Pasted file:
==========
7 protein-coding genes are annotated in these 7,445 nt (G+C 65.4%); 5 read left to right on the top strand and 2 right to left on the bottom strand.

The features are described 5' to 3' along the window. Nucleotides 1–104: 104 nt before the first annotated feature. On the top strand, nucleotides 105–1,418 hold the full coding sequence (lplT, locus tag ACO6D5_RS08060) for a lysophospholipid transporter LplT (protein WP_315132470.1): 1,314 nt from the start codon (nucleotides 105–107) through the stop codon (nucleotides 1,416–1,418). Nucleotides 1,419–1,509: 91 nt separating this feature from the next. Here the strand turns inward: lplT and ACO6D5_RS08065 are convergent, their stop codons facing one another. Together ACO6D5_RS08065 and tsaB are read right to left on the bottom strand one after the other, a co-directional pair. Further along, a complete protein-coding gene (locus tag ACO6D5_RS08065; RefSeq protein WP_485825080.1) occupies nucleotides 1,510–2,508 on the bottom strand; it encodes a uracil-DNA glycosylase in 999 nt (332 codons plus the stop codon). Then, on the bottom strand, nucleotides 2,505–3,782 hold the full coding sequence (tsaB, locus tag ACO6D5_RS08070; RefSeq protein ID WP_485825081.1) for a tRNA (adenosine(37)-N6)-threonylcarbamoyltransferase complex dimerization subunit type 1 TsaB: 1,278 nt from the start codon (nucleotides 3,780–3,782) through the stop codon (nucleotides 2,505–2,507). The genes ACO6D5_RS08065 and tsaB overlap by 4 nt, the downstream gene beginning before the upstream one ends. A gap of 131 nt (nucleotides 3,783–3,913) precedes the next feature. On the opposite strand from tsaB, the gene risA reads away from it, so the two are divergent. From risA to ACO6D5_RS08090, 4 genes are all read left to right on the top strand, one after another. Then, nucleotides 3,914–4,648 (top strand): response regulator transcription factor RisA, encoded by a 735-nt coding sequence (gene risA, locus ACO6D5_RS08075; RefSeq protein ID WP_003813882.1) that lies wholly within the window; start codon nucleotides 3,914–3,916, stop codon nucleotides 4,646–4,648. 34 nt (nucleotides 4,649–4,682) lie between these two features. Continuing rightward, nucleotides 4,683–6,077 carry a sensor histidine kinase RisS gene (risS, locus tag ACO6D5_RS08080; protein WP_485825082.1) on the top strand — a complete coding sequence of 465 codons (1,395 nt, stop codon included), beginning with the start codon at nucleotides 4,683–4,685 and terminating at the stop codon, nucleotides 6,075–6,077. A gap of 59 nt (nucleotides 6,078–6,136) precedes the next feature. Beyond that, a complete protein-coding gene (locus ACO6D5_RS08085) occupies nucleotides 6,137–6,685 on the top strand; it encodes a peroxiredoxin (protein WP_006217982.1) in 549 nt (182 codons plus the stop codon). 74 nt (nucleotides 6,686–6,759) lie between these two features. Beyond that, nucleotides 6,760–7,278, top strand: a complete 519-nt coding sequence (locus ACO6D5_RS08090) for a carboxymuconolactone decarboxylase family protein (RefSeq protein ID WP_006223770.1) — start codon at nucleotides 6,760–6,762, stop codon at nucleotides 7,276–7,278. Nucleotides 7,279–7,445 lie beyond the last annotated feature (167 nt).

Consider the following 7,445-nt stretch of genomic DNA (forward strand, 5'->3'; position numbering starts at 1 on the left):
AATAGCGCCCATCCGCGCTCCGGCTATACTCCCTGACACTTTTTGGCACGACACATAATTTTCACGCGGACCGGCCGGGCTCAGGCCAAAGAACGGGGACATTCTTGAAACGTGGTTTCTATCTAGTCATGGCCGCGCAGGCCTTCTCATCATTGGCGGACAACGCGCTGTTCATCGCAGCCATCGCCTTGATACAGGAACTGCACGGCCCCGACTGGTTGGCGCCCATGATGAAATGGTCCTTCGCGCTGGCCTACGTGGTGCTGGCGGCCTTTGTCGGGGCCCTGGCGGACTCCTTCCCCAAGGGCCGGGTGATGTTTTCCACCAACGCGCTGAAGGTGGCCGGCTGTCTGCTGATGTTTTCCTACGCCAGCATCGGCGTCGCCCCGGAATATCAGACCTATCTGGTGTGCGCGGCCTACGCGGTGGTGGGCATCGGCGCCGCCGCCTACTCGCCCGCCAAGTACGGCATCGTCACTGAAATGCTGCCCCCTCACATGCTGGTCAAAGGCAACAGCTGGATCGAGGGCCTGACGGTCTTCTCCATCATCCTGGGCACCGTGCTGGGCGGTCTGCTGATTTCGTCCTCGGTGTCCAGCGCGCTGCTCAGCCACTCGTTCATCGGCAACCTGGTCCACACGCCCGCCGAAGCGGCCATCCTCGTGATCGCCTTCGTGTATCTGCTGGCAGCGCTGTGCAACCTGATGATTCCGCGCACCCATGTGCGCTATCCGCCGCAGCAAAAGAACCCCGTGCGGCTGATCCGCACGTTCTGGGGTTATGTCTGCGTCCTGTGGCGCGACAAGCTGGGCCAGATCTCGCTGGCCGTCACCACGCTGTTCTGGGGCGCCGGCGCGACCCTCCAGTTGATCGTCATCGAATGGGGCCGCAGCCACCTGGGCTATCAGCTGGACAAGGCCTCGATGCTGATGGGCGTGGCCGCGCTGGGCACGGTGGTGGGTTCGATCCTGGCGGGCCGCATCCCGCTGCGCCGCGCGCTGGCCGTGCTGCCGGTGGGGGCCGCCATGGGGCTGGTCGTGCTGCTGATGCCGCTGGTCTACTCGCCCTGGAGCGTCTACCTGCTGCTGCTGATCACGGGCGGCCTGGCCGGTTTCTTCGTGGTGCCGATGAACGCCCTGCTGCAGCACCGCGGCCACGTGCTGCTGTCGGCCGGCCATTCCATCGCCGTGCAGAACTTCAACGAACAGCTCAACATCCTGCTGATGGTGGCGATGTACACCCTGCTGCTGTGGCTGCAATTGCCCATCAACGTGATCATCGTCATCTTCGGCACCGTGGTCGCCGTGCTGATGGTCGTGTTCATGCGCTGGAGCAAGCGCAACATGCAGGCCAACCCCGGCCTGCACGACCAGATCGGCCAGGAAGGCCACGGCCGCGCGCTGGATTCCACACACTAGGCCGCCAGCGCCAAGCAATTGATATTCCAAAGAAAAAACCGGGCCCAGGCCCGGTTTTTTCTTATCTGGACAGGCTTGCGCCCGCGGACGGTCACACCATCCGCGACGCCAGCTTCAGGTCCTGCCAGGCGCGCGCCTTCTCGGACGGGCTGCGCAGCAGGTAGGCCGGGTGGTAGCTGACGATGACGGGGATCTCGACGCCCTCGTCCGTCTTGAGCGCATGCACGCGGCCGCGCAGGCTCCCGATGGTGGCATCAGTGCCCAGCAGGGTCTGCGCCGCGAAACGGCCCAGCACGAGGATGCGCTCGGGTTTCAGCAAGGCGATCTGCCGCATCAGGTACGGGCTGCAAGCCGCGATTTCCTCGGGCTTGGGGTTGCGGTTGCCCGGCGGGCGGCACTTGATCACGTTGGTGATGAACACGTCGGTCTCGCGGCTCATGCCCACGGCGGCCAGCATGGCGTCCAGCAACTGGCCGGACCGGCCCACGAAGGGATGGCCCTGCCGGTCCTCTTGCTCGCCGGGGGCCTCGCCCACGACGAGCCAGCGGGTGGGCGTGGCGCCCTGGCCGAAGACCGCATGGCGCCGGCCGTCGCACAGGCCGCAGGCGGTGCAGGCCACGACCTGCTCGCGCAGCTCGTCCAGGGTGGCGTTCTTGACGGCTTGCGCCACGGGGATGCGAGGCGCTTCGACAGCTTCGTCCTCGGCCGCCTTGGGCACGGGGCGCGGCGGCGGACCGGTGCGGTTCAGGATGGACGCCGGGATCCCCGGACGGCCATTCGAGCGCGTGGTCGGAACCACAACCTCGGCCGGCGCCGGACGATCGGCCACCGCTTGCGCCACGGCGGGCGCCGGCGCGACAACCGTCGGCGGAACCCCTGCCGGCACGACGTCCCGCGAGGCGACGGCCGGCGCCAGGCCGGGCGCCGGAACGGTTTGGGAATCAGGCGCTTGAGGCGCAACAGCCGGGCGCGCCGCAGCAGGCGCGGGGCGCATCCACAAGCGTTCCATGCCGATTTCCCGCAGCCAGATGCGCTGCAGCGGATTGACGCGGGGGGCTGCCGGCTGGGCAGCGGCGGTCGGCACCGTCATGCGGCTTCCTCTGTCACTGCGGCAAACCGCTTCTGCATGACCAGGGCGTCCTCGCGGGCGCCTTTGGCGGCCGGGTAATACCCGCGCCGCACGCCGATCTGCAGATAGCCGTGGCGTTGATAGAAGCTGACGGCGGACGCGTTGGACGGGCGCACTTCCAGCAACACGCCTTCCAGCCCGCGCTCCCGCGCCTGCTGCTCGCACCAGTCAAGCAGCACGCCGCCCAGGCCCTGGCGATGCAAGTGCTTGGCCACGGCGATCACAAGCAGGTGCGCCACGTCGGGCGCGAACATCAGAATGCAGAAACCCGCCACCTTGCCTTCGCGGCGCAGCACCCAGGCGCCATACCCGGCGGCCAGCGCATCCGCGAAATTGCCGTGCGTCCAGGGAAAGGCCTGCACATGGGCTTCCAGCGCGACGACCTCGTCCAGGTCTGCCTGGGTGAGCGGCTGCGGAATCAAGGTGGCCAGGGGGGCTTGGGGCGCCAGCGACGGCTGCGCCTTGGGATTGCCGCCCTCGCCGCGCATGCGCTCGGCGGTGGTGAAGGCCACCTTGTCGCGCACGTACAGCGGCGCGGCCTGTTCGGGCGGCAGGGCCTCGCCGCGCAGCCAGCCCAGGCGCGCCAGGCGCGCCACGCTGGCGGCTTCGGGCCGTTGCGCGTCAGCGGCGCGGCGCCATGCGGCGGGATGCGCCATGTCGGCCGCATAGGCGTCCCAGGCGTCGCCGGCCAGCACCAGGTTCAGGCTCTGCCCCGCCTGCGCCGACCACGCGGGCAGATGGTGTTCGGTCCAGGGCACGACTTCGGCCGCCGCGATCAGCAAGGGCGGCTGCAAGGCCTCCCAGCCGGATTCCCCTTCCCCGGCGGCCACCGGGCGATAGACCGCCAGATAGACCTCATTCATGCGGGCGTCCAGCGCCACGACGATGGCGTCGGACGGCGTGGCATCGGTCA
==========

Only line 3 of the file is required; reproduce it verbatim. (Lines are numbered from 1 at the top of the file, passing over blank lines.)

Consider the following 7,445-nt stretch of genomic DNA (forward strand, 5'->3'; position numbering starts at 1 on the left):